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Wednesday, March 23, 2016

Tea Wallet Prototype

I kept instructions from a Handmade magazine last year for a project I thought looked interesting and useful. My interest was sparked by the crocheted edge. I am interested in progressing my newly acquired skills in reading a crochet pattern and one of the reasons I wanted to learn this was to crochet edges. While I don't carry teabags around with me, I know people who do, so thought this might make a pleasing gift.
So recently I dug around in my stash for suitable fabric and came up with the bottom of a dress I made and wore in the 80s - a Paisley Liberty cotton. It needed a bit of unpicking, but yielded a piece of fabric the required size - 27.5cm x 59cm.
I also found interfacing - but then forgot to use it - folding the fabric, stitching and turning it inside out without the interfacing. I'm quite pleased I made this mistake because the fabric is firm enough without interfacing and better, I think, without the bulk.
In line with instructions, I buttonhole stitched around the outer edge of the folded fabric using ecru crochet cotton and crocheted a chain on top of it.

I then followed the crochet pattern to finish the edge. It actually worked!
This is what it looked like.
It folds neatly into three to form a handy pouch, or wallet.
I used an odd piece from an earring as a fastener. I undid my stitching of the fastener three times before I got it in the right place!
I like the finished effect. I don't, however, think it works as well as it could for teabags. It would be better to be narrower - the width of - well, a teabag... As it is it might be more use for holding a comb, nail file and a small packet of tissues. I like the concept however and am now in the process of adjusting the size to fit teabags more precisely.  More on the results soon.

Sunday, March 13, 2016

Back to Basics Project 3: Hussif

It is quite a while since I posted any progress on my project for the Embroiderers' Guild Back to Basics Group. I am still working on Project 3, a hussif and scissor case. I finished the scissor case in September last year and have been working on the hussif since then. The group meets once a month,  but did not meet in December, January or March due to the Guild Christmas closure and our Exhibition.

Back to Basics focuses particularly on basic stitches, construction and presentation. The stitches for Project 3 requires a specific range of loop stitches - buttonhole, feather and/or fly stitch. The embroidery is on a specific panel of the hussif.

I finished the embroidery last year, using stitches, threads and a design that match the completed scissor case.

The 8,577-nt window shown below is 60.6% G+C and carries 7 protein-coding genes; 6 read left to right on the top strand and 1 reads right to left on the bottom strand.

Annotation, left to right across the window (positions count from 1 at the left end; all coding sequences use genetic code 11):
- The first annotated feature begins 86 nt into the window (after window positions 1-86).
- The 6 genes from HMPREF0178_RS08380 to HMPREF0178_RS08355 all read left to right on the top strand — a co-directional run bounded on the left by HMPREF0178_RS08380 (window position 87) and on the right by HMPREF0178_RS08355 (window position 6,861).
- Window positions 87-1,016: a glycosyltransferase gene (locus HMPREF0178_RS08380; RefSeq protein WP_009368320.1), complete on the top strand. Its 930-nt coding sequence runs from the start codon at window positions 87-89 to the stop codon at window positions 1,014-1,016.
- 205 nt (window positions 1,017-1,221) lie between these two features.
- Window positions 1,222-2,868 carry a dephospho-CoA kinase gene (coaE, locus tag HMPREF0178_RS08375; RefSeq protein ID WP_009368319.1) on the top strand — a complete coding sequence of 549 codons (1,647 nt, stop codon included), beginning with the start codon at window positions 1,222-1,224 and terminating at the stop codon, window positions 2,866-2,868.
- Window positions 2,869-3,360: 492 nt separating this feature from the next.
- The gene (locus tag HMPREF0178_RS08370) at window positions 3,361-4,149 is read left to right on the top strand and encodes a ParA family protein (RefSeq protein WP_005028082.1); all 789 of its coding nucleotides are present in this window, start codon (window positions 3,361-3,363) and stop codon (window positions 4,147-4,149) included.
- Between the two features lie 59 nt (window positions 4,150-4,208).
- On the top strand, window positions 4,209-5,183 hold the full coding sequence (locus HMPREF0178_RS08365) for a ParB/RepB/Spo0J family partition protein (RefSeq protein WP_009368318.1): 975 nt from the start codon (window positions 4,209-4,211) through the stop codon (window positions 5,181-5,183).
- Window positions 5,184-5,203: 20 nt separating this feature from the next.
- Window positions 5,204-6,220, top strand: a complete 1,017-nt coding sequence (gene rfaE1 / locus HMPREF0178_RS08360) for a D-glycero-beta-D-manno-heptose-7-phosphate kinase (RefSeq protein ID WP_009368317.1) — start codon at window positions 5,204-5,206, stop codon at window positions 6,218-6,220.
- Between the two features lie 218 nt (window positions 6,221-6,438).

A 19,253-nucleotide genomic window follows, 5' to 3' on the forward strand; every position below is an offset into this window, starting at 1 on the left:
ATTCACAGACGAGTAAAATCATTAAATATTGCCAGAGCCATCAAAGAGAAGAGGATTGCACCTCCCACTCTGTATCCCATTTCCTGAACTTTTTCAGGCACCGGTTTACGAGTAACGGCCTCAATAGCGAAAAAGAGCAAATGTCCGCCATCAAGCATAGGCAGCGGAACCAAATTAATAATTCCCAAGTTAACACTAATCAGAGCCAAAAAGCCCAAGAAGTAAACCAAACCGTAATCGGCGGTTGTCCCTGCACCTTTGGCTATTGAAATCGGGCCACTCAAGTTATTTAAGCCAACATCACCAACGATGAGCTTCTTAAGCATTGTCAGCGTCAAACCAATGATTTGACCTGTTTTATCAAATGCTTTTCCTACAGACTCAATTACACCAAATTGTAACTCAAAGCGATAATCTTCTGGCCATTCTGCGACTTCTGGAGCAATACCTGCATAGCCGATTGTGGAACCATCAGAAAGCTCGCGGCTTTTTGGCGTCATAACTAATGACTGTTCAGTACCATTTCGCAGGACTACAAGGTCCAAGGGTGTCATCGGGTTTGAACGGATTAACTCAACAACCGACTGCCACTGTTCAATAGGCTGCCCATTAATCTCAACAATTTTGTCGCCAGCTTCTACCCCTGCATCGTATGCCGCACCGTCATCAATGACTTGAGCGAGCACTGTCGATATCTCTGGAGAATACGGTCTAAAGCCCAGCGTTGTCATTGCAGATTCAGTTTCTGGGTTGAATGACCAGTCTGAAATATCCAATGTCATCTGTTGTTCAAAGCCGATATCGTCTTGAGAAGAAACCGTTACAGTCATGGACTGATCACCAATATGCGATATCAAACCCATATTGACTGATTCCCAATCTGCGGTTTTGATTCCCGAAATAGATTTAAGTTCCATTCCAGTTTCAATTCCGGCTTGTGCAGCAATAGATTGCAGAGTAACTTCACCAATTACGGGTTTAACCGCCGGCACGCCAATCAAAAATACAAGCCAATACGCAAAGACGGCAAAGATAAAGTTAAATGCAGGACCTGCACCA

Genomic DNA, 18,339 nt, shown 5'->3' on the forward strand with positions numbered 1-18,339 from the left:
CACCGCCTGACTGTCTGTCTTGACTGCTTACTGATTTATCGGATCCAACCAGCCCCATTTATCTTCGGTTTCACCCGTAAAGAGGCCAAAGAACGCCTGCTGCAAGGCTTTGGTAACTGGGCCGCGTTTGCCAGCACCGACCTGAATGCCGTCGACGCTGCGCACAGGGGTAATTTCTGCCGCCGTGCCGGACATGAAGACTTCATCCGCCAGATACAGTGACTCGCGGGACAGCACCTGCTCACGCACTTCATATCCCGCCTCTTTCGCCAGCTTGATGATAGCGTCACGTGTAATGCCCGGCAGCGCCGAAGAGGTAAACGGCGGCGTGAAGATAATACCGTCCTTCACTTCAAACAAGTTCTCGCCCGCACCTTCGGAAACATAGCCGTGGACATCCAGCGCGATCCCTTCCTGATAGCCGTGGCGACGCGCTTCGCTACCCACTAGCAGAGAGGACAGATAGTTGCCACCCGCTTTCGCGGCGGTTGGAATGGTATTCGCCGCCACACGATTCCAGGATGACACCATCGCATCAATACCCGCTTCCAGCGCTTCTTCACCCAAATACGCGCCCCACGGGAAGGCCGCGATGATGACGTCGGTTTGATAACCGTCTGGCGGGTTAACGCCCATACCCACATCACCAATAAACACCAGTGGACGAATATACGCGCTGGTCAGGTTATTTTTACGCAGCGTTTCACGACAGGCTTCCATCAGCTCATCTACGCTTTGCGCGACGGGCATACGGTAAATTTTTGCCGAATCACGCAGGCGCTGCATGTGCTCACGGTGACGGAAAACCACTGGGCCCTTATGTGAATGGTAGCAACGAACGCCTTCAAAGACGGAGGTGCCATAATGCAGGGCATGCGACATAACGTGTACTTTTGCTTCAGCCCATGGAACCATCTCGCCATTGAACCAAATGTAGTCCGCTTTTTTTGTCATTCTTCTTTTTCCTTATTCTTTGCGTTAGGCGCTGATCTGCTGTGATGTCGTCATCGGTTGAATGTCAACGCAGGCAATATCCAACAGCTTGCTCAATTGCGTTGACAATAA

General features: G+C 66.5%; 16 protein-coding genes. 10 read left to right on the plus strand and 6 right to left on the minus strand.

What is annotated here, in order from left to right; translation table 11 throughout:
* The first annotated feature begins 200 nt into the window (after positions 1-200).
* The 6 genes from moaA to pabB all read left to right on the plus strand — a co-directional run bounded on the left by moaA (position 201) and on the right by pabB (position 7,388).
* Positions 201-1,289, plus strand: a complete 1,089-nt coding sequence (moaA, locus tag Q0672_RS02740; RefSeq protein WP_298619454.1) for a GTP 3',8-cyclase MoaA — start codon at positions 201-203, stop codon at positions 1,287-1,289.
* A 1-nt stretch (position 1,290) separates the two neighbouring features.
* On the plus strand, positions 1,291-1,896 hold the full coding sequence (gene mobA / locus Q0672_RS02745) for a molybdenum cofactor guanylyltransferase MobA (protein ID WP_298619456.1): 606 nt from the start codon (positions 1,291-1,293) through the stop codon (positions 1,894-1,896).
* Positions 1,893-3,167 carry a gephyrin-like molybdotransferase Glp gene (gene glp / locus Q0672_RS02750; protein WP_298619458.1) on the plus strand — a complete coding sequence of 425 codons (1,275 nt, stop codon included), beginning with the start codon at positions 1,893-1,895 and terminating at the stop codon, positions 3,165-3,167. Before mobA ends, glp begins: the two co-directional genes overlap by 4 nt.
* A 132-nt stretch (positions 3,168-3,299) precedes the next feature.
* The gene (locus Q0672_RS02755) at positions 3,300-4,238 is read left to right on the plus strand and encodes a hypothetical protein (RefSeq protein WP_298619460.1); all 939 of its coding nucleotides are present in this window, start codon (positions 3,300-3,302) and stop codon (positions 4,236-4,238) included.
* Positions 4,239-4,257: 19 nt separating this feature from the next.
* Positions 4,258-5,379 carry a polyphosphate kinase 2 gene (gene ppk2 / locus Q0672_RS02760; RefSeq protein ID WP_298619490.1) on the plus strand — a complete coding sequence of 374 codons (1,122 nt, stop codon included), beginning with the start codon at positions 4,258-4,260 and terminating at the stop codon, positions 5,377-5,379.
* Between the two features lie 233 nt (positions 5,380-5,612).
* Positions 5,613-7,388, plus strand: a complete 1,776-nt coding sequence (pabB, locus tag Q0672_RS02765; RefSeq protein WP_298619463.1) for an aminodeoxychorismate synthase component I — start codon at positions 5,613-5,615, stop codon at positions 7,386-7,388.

That was the easy bit. I was quite challenged by the construction. The piece has a large pocket under the embroidered section, and two smaller pockets at one end. The other end was left blank, so I decided to add pockets to hold packets of needles. Gay, who runs the group, suggested a pocket for a small metal ruler. It took me a bit of undoing to achieve this neatly (I had, of course, rushed into putting it together the moment the stitching was finished!)

My next issue was getting the border turnover even. I stitched it by eye - not a good result, so out it came. Using the metal ruler I had purchased produced a satisfactory result! I even made good use of one of the tassels from Christine Bishop's Italian Style tassel workshop last year to stop the ruler from disappearing from view inside the pocket.

This project originally had a small Dorset button closure. I am submitting it without that, but intend to add a large button closure when I put the hussif to use.

Thursday, March 3, 2016

Certificate Course workshop: English Paper Piecing

Last Saturday I attended the February workshop for the Embroiderers' Guild Certificate Course, this time on English Paper Piecing with Melissa Walker. 
Melissa provided a choice of projects  - both pincushions: one hexagons, the other mixed shapes. Because I had paper-pieced the bed quilt in hexagons three years ago, I chose to work on the mixed shapes. We began with a sheet of template shapes on heavy paper to be cut out, then cut our fabric and glued the fabric shapes around the paper. This is the first time I have used glue to secure the fabric to the papers.  It was a lot of fun.  
Left to my own devices I'd have tried to glue down the little tails on the diamonds but they fit neatly together under each other.                                                                                     
I was using a couple of small squares of hand-dyed fabric I bought at a market day.  It gave me plenty of scope for mixing colours within a palette. This was a well designed project. The diamonds form the top of the pincushion, rectangles the sides and a hexagon the bottom.
It was, as always, a great group of students, sharing their work and encouraging each other.   Melissa was an attentive and knowledgeable teacher.                                           This was pretty much where I got to when the class finished at 2pm.
At home I added the hexagon and joined up the sides

before removing the papers.
By the time I left home that evening for my first Adelaide Festival of Arts commitment, the pincushion was finished - my idea of a great teaching/learning project.

I had had a great day, learned the skills of glueing papers and managing diamond corners - and ended up with a finished product.

I have given this pincushion to my granddaughter Niamh. She is 8 years old and has joined JEMS - the Junior Embroiderers' group. She has made me two pincushions but does not have one herself.

Niamh's take on this? "If you don't want to be a Nana you have to stick your pins into one of these, otherwise you stick them in lounges and things".

Oh dear, I'm very much guilty as charged I'm afraid!